'Political language becoming more violent in SA'

The ANC has distanced itself from a comment by its Youth League leader that the EFF must be given a war.

FILE: EFF supporters protest outside Parliament after the party's MPs were forcibly removed the National Assembly on 17 May 2016. Picture: Aletta Harrison/EWN.

JOHANNESBURG - As the African National Congress (ANC) says it will deal with ANC Youth League leader Collen Maine over his comment that war must be brought to the Economic Freedom Fighters (EFF), violence experts and political analysts say political language is becoming more violent.

EFF leader Julius Malema has said people should burn down ANC offices while earlier this week the Democratic Alliance (DA) claimed the ANC had prevented it from campaigning in two areas of Ekurhuleni.

Malema has said the people who are burning down schools should stop attacking them and start burning ANC offices.

The ANC's Khusela Sangoni says, "As the ANC, we do not condone war talk regardless of who it comes from. South Africa is committed to building political tolerance and any effort that seeks to undermine that is anti to the society we want to build."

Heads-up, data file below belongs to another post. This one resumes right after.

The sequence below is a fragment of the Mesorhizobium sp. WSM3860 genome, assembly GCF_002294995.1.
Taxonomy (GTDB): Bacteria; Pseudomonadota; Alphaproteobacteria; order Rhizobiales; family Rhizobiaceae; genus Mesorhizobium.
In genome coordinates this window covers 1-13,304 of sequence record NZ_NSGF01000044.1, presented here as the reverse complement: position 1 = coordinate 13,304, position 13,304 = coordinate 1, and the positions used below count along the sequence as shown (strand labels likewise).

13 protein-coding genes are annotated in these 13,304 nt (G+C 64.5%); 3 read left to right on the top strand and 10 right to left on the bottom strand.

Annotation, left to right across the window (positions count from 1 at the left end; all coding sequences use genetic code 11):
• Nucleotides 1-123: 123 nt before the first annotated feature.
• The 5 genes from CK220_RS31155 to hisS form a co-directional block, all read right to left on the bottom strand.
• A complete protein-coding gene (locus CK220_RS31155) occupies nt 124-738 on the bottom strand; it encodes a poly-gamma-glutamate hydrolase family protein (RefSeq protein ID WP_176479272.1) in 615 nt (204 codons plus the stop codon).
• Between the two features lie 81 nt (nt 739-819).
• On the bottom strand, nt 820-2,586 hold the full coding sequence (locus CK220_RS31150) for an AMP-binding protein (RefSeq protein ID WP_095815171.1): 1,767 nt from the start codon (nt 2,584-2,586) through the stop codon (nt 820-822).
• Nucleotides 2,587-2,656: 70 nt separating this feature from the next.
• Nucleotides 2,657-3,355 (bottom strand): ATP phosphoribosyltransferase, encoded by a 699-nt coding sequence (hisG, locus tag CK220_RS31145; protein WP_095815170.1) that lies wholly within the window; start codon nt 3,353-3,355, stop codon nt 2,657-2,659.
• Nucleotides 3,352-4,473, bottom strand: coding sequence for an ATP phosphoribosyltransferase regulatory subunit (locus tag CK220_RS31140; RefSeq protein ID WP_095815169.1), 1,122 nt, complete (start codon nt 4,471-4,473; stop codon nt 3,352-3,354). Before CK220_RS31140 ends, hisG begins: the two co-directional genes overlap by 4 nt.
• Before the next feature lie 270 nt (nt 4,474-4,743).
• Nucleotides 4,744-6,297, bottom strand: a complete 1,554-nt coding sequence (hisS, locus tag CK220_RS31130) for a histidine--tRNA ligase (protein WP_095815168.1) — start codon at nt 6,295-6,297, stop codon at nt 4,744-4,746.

Independent violence monitor, Mary De Haas says politicians have a duty to be responsible.

"Given the climate in South Africa we're seeing now, with the burning of clinics and schools and universities, I think any talk and threat is exceedingly dangerous."

While political analyst, Professor Somadoda Fikeni says political language is getting more dangerous.

"If not checked, it might lead to a violent political culture and this is also correlated with frustrations over socioeconomic issues."

He says that this could lead to more public and political spaces being securitised, which is bad for a consolidating democracy.